Letters from the West

Oil and Gas Commission ready to send rules to public

The Idaho Oil and Gas Commission will approve draft rule changes Tuesday as Idaho responds to the continuing natural gas development in southwest Idaho.

The public is going to have 21 days to comment on the rules, which were written in the state’s negotiated rulemaking process with industry, local officials and other groups. Opponents to gas development have been skeptical about many of the rules that will give the state more tools for regulating the new industry.

The issues are diverse and the opposition is too. The long time environmental critics have been joined by private property rights and tea party activists who want more local control.

For example, one rule sets a statewide setback for gas facilities such as dehydrators at 200 feet. Setbacks for drilling rigs and other facilities are a big issue that so far are handled as a county land use planning issue under state legislation approved in 2012.

But the line between the state and counties for the industry lies where a decision essentially prohibits it from building facilities or drilling where it argues it must to do business. The proposed state 200 foot set back does not preempt the county from setting an even longer setback, said Bobby Johnson, oil and gas manager for the Department of Lands.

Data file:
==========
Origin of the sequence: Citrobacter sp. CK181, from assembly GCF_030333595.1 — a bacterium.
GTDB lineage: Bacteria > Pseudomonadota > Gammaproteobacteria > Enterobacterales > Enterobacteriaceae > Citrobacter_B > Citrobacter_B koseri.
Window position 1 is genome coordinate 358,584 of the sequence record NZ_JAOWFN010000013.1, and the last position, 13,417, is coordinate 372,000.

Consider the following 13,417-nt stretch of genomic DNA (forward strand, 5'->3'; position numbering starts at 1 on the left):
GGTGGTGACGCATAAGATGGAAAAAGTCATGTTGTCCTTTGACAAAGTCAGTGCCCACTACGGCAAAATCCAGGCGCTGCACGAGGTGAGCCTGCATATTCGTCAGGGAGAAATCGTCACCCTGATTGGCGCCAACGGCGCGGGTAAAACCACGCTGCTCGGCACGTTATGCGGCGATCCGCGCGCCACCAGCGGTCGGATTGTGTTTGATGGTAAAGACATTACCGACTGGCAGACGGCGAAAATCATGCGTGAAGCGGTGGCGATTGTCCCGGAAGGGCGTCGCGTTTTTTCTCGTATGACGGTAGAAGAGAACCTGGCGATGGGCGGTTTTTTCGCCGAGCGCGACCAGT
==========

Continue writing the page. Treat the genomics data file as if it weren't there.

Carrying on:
“We’re not trying to usurp anyone’s power or process,” Johnson said.

Amanda Buchanan, a member of the board of directors of the Idaho Organization of Resource Councils in Weiser was skeptical. She said the rules even allow these facilities to flare gas, which burns the gas as it comes our of a pipe.

“It allows these facilities to flare for up to 60 day 200 feet from somebody’s house,” she said.

The rules would make any company that decides to flare it gas pay royalties on the lost resource, a significant disincentive, since making money is their goal.

Alta Mesa Idaho consultant John Peiserich said he sees the issue as a county issue “as long as it doesn’t materially permit me from doing business.”

Peiserich said he could think of a gas facility that would be regulated under the rule that might need to be at 200 feet or even less such as a pipeline hookup. The rules would allow it if the homeowner would give permission.

But again, the county still issues its own permit and decides its own setbacks.

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